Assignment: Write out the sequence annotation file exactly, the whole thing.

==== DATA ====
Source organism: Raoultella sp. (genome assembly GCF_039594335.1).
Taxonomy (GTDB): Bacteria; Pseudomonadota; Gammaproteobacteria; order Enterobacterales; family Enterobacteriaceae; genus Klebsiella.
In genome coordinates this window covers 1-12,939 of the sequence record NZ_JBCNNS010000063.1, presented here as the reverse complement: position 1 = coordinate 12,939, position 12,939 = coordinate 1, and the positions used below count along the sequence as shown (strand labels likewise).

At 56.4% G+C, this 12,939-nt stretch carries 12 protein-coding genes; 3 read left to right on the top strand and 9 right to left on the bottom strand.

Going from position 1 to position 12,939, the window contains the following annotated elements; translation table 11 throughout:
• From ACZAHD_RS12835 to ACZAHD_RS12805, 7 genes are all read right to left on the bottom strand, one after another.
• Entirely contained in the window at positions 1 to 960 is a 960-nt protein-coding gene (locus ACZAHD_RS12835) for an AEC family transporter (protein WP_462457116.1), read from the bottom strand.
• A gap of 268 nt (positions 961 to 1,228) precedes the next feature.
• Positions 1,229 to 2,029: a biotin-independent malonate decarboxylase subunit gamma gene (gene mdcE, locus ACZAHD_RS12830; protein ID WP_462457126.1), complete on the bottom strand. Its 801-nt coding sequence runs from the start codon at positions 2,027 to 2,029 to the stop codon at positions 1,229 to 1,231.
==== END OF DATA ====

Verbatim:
Source organism: Raoultella sp. (genome assembly GCF_039594335.1).
Taxonomy (GTDB): Bacteria; Pseudomonadota; Gammaproteobacteria; order Enterobacterales; family Enterobacteriaceae; genus Klebsiella.
In genome coordinates this window covers 1-12,939 of the sequence record NZ_JBCNNS010000063.1, presented here as the reverse complement: position 1 = coordinate 12,939, position 12,939 = coordinate 1, and the positions used below count along the sequence as shown (strand labels likewise).

At 56.4% G+C, this 12,939-nt stretch carries 12 protein-coding genes; 3 read left to right on the top strand and 9 right to left on the bottom strand.

Going from position 1 to position 12,939, the window contains the following annotated elements; translation table 11 throughout:
• From ACZAHD_RS12835 to ACZAHD_RS12805, 7 genes are all read right to left on the bottom strand, one after another.
• Entirely contained in the window at positions 1 to 960 is a 960-nt protein-coding gene (locus ACZAHD_RS12835) for an AEC family transporter (protein WP_462457116.1), read from the bottom strand.
• A gap of 268 nt (positions 961 to 1,228) precedes the next feature.
• Positions 1,229 to 2,029: a biotin-independent malonate decarboxylase subunit gamma gene (gene mdcE, locus ACZAHD_RS12830; protein ID WP_462457126.1), complete on the bottom strand. Its 801-nt coding sequence runs from the start codon at positions 2,027 to 2,029 to the stop codon at positions 1,229 to 1,231.